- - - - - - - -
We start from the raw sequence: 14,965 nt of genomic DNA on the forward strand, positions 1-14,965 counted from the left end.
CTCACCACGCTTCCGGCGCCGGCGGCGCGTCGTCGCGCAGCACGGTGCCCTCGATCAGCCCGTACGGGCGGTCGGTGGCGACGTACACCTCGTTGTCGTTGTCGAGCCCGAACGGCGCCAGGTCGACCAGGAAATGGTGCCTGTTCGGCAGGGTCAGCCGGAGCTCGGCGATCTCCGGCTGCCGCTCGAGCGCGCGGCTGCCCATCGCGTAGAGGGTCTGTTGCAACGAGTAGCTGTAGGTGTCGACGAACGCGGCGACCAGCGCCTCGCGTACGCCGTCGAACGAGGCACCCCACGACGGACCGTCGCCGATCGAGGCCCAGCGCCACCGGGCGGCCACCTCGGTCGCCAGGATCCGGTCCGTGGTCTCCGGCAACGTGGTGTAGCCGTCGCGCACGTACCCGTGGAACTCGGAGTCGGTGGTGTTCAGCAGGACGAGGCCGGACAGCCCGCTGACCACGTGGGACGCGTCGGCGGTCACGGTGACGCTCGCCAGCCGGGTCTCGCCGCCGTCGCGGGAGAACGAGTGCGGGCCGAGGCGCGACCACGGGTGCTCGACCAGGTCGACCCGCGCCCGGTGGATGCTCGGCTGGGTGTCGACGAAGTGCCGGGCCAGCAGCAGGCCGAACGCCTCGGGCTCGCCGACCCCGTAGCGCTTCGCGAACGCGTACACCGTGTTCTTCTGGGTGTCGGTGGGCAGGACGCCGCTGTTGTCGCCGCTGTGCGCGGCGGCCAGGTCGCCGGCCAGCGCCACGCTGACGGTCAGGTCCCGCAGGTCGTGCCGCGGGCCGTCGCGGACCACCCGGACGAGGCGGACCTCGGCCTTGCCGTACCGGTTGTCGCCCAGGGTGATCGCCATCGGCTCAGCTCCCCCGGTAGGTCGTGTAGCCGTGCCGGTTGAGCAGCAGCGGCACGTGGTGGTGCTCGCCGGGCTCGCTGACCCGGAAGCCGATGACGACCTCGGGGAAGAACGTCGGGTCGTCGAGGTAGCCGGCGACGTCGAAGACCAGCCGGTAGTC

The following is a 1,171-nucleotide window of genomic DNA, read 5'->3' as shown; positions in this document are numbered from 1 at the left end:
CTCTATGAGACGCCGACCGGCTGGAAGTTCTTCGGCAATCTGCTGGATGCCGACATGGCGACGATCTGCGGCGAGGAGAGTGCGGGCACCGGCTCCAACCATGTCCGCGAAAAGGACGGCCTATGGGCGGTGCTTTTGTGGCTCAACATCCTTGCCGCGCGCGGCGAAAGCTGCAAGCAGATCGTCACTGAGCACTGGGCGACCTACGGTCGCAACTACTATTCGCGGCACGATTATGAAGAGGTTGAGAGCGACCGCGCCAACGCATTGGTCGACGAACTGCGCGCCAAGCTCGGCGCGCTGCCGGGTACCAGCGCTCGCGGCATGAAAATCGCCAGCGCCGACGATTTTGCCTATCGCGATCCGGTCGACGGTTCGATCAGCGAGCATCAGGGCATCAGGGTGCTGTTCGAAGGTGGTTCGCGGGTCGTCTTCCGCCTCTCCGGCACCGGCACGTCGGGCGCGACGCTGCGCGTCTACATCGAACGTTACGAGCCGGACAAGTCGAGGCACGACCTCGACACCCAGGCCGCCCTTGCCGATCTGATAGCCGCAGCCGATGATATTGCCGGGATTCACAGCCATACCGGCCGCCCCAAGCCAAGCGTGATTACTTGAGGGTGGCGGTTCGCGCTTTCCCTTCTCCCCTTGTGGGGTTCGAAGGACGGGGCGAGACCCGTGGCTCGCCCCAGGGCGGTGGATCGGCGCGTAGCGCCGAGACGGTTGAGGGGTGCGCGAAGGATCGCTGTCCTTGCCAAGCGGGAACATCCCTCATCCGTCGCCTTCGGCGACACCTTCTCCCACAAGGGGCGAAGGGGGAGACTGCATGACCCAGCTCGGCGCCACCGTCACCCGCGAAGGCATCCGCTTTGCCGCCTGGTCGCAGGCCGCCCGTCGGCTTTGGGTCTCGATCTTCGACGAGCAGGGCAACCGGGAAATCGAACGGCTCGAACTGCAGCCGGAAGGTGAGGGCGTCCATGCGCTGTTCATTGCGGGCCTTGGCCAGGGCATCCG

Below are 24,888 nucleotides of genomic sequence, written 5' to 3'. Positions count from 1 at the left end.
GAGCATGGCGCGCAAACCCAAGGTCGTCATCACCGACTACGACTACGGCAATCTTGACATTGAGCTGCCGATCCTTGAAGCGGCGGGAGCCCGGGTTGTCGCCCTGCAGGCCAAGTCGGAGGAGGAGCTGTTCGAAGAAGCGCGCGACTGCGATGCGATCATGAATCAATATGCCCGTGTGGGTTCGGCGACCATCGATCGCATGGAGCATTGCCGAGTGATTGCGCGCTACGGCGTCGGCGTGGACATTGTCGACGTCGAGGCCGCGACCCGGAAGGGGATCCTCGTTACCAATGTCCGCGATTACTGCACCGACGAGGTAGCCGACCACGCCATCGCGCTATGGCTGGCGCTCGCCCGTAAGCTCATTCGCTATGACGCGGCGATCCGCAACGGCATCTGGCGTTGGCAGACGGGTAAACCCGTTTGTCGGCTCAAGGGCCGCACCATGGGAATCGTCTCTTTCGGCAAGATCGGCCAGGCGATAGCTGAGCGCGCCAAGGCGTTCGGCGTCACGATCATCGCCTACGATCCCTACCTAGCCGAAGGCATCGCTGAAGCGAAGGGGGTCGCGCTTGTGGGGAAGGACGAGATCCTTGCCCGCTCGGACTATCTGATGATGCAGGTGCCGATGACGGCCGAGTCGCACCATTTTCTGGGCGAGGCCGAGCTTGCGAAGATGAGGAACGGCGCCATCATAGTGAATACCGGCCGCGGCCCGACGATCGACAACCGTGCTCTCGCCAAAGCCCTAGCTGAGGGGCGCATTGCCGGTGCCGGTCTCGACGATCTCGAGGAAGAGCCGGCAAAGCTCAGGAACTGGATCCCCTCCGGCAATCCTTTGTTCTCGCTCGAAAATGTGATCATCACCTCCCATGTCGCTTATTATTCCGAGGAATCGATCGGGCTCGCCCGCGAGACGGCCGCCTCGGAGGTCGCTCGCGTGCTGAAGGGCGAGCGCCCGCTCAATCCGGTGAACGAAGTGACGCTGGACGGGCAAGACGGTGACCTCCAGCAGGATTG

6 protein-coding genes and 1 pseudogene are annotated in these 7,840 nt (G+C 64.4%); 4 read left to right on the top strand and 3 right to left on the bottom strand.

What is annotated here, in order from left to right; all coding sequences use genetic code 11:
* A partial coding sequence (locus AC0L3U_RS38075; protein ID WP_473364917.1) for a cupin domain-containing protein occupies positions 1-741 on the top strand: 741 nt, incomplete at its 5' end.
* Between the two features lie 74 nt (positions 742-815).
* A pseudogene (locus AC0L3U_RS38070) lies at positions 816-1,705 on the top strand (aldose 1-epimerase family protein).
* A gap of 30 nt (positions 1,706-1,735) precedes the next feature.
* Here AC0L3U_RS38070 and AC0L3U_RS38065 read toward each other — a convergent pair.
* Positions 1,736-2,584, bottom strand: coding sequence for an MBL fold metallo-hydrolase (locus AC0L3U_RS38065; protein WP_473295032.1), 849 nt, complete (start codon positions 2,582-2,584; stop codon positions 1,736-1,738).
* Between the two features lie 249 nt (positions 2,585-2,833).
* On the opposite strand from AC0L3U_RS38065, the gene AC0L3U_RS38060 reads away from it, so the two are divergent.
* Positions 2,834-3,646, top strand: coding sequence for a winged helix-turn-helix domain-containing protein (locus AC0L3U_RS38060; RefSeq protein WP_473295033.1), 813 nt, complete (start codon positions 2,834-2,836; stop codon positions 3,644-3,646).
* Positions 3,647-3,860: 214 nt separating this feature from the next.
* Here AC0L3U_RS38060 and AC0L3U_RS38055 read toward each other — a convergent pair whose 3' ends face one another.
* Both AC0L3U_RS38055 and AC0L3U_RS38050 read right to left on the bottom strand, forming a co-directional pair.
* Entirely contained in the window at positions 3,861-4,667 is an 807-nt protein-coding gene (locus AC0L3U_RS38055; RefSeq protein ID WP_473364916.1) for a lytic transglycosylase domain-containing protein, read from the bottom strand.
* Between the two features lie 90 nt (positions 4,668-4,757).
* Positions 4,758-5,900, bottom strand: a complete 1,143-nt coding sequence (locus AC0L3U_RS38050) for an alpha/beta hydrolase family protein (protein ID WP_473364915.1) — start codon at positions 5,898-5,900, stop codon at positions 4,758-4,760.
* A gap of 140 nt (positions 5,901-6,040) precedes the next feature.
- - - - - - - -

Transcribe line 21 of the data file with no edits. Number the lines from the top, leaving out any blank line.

* Entirely contained in the window at positions 3,861-4,667 is an 807-nt protein-coding gene (locus AC0L3U_RS38055; RefSeq protein ID WP_473364916.1) for a lytic transglycosylase domain-containing protein, read from the bottom strand.